Hassan Ebeid’s principal research interests lie in the field of conservation, composition and manufacturing techniques of historical materials. He has a particular expertise and interest in both organic and inorganic materials. He is currently investigating the materials and techniques used in the colouring and preventive protection of mediaeval manuscripts.
His future research plans and broad research interests are to build on the foundations of the PhD to further focus on the topics of the technology of ancient materials, Islamic and oriental manuscripts, rare books, bookbinding, leather, natural dyes and paper conservation.
The research investigates the materials and processes used in mediaeval Islamic paper-making and colouring with the aim of identifying the purpose for which certain materials were used to colour the endpapers of books. Organic and inorganic colouring materials available at the time are investigated as well as traditional methods of protecting paper from bio-deterioration.
An interdisciplinary methodology combines a literature review and interpretative analysis, the interrogation of primary historic sources, the technical analysis of artefacts and empirical scientific study. These methods include the translation of unpublished Islamic treatises; the use of mass spectrometry and high-performance liquid chromatography (HPLC–ESI–MS) to identify dyes in three historic samples; and testing the antibacterial properties of turmeric, weld and saffron against three strains of bacteria that have been identified in an Egyptian museum.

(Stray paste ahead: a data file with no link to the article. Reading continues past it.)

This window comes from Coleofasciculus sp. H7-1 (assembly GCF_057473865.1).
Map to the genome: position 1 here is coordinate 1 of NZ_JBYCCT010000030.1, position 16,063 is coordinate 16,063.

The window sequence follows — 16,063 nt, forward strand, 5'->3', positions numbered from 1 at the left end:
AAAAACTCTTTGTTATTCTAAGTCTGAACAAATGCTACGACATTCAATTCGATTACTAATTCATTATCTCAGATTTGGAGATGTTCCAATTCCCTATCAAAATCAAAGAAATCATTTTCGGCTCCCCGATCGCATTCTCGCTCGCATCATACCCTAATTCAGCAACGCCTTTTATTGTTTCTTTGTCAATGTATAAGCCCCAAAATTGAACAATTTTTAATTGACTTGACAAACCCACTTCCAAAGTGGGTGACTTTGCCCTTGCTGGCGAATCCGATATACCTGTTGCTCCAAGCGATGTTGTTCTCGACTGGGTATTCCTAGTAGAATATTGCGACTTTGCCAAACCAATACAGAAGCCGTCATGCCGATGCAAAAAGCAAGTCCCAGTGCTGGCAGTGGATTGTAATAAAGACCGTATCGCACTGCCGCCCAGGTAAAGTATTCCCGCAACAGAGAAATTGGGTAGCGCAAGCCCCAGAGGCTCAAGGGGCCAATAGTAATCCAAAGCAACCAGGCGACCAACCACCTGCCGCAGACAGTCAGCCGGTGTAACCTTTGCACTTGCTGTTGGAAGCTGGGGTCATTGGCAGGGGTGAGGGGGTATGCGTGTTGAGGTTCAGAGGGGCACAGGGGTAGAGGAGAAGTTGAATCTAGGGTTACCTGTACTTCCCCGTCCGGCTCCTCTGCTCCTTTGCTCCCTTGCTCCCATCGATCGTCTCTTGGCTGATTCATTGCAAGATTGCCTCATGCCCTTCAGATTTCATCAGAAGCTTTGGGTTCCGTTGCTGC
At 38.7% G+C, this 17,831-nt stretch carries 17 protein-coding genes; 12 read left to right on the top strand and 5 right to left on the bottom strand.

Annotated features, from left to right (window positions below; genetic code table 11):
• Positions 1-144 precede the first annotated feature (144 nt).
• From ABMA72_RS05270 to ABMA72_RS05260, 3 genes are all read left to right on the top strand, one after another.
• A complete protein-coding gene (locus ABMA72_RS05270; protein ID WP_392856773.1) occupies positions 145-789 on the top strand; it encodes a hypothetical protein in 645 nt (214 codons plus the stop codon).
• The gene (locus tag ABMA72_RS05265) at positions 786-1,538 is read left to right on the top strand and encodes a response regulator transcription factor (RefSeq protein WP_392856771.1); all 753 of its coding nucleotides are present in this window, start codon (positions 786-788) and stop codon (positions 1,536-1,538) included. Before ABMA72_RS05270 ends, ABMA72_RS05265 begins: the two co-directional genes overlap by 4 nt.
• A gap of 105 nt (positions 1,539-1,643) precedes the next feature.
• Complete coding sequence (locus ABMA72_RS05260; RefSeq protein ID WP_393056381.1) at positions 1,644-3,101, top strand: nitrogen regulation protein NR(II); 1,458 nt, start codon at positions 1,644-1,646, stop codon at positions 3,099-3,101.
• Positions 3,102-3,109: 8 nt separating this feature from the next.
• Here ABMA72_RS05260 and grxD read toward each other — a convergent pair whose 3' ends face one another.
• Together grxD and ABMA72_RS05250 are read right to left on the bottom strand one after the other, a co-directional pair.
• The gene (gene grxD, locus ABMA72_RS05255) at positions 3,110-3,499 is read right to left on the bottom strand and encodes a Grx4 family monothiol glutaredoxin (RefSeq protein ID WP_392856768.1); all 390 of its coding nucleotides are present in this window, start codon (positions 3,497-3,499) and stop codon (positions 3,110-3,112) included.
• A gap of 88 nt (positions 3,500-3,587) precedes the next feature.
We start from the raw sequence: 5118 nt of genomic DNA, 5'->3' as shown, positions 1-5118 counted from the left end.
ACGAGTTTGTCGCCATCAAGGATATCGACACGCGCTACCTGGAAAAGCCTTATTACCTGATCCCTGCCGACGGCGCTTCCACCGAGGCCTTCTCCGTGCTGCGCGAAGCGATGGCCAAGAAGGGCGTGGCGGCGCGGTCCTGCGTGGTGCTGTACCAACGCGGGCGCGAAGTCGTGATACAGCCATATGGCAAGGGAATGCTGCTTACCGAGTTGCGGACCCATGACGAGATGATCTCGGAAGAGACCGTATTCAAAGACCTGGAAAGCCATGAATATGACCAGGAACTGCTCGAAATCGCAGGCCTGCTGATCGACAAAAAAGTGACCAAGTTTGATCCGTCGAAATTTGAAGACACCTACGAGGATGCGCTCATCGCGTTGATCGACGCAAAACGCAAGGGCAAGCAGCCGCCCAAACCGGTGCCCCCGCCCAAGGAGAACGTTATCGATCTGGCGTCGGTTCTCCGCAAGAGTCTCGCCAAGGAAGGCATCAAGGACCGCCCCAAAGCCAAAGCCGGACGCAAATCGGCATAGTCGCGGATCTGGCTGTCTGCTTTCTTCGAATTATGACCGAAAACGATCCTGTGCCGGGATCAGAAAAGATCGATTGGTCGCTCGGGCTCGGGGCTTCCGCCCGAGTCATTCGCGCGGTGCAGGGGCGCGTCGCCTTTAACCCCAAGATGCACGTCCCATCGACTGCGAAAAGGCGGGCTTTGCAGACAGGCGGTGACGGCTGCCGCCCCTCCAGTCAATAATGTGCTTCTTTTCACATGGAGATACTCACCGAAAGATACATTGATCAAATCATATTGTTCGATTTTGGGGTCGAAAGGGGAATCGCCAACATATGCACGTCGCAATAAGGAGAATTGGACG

Results from the literature, including the analysis of original manuscripts, suggest fifteen historical recipes used dyeing paper during the Islamic-medieval period in Egypt. The recipes prove that processing took place after the formation of sheets of paper, where paper sheets were dipped directly into a dye bath. This job was done by scribes, not papermakers. A new brand of Egyptian paper is discovered which has four classes and a new centre for papermaking is also located in the Nile delta. The probability that these three dyes have useful biocidal properties is supported by a laboratory microbial study. Weld (Reseda lateola L.) has been identified in three historic paper samples from the simultaneous detection of Luteolin and Apiginin using HPLC–ESI–MS.
Image: Dyed endpapers pasted at the front and back covers of a manuscript book, Mamluk period (1250-1517 AD / 647-922 AH), Faculty of Medicine Museum, Cairo University, Egypt.